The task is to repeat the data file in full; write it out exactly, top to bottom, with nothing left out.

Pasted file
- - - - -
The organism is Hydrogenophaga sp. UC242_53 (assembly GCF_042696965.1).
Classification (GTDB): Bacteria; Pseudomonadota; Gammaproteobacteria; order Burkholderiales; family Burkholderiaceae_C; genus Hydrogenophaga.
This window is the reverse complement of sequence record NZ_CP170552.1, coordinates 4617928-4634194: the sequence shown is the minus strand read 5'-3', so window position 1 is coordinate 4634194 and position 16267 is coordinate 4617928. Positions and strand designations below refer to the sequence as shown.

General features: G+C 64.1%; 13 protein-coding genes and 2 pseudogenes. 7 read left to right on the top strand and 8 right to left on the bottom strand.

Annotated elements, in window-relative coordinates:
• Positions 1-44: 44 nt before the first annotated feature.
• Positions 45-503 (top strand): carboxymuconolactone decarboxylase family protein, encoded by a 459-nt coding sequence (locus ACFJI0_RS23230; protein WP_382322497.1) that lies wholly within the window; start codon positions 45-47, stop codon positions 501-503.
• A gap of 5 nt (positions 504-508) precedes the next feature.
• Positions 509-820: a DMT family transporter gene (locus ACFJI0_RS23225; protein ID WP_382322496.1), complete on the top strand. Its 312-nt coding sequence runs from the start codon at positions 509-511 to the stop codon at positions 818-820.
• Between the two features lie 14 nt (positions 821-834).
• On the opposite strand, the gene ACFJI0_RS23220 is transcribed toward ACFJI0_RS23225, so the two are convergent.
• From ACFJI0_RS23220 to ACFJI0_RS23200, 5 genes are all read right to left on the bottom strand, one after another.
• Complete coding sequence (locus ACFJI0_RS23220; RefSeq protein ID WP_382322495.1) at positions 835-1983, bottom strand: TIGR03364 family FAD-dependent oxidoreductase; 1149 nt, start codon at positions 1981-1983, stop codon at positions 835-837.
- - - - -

The organism is Hydrogenophaga sp. UC242_53 (assembly GCF_042696965.1).
Classification (GTDB): Bacteria; Pseudomonadota; Gammaproteobacteria; order Burkholderiales; family Burkholderiaceae_C; genus Hydrogenophaga.
This window is the reverse complement of sequence record NZ_CP170552.1, coordinates 4617928-4634194: the sequence shown is the minus strand read 5'-3', so window position 1 is coordinate 4634194 and position 16267 is coordinate 4617928. Positions and strand designations below refer to the sequence as shown.

General features: G+C 64.1%; 13 protein-coding genes and 2 pseudogenes. 7 read left to right on the top strand and 8 right to left on the bottom strand.

Annotated elements, in window-relative coordinates:
• Positions 1-44: 44 nt before the first annotated feature.
• Positions 45-503 (top strand): carboxymuconolactone decarboxylase family protein, encoded by a 459-nt coding sequence (locus ACFJI0_RS23230; protein WP_382322497.1) that lies wholly within the window; start codon positions 45-47, stop codon positions 501-503.
• A gap of 5 nt (positions 504-508) precedes the next feature.
• Positions 509-820: a DMT family transporter gene (locus ACFJI0_RS23225; protein ID WP_382322496.1), complete on the top strand. Its 312-nt coding sequence runs from the start codon at positions 509-511 to the stop codon at positions 818-820.
• Between the two features lie 14 nt (positions 821-834).
• On the opposite strand, the gene ACFJI0_RS23220 is transcribed toward ACFJI0_RS23225, so the two are convergent.
• From ACFJI0_RS23220 to ACFJI0_RS23200, 5 genes are all read right to left on the bottom strand, one after another.
• Complete coding sequence (locus ACFJI0_RS23220; RefSeq protein ID WP_382322495.1) at positions 835-1983, bottom strand: TIGR03364 family FAD-dependent oxidoreductase; 1149 nt, start codon at positions 1981-1983, stop codon at positions 835-837.